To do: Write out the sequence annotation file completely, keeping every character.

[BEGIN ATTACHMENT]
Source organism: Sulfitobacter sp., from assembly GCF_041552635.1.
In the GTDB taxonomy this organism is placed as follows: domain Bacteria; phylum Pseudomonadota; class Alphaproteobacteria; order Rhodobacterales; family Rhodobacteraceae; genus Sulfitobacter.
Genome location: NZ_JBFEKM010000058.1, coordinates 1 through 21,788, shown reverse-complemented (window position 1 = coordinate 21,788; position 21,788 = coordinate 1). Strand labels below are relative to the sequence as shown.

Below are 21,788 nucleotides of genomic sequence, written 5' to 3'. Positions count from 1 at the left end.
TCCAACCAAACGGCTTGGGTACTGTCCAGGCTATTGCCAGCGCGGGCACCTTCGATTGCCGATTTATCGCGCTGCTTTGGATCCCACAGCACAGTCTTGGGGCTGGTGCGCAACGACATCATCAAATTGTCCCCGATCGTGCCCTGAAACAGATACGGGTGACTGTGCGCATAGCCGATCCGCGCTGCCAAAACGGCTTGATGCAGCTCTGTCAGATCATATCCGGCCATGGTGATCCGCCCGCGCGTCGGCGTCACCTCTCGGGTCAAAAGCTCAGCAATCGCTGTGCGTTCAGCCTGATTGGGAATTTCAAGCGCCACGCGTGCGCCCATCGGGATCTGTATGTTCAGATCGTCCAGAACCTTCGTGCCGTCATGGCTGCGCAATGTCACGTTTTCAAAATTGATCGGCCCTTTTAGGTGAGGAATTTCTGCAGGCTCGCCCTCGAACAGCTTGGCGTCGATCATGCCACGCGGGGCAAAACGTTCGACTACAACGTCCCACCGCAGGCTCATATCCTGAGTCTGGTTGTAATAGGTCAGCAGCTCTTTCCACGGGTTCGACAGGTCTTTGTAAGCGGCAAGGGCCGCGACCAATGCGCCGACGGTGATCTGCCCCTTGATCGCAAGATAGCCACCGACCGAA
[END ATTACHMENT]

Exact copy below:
Source organism: Sulfitobacter sp., from assembly GCF_041552635.1.
In the GTDB taxonomy this organism is placed as follows: domain Bacteria; phylum Pseudomonadota; class Alphaproteobacteria; order Rhodobacterales; family Rhodobacteraceae; genus Sulfitobacter.
Genome location: NZ_JBFEKM010000058.1, coordinates 1 through 21,788, shown reverse-complemented (window position 1 = coordinate 21,788; position 21,788 = coordinate 1). Strand labels below are relative to the sequence as shown.

Below are 21,788 nucleotides of genomic sequence, written 5' to 3'. Positions count from 1 at the left end.
TCCAACCAAACGGCTTGGGTACTGTCCAGGCTATTGCCAGCGCGGGCACCTTCGATTGCCGATTTATCGCGCTGCTTTGGATCCCACAGCACAGTCTTGGGGCTGGTGCGCAACGACATCATCAAATTGTCCCCGATCGTGCCCTGAAACAGATACGGGTGACTGTGCGCATAGCCGATCCGCGCTGCCAAAACGGCTTGATGCAGCTCTGTCAGATCATATCCGGCCATGGTGATCCGCCCGCGCGTCGGCGTCACCTCTCGGGTCAAAAGCTCAGCAATCGCTGTGCGTTCAGCCTGATTGGGAATTTCAAGCGCCACGCGTGCGCCCATCGGGATCTGTATGTTCAGATCGTCCAGAACCTTCGTGCCGTCATGGCTGCGCAATGTCACGTTTTCAAAATTGATCGGCCCTTTTAGGTGAGGAATTTCTGCAGGCTCGCCCTCGAACAGCTTGGCGTCGATCATGCCACGCGGGGCAAAACGTTCGACTACAACGTCCCACCGCAGGCTCATATCCTGAGTCTGGTTGTAATAGGTCAGCAGCTCTTTCCACGGGTTCGACAGGTCTTTGTAAGCGGCAAGGGCCGCGACCAATGCGCCGACGGTGATCTGCCCCTTGATCGCAAGATAGCCACCGACCGAA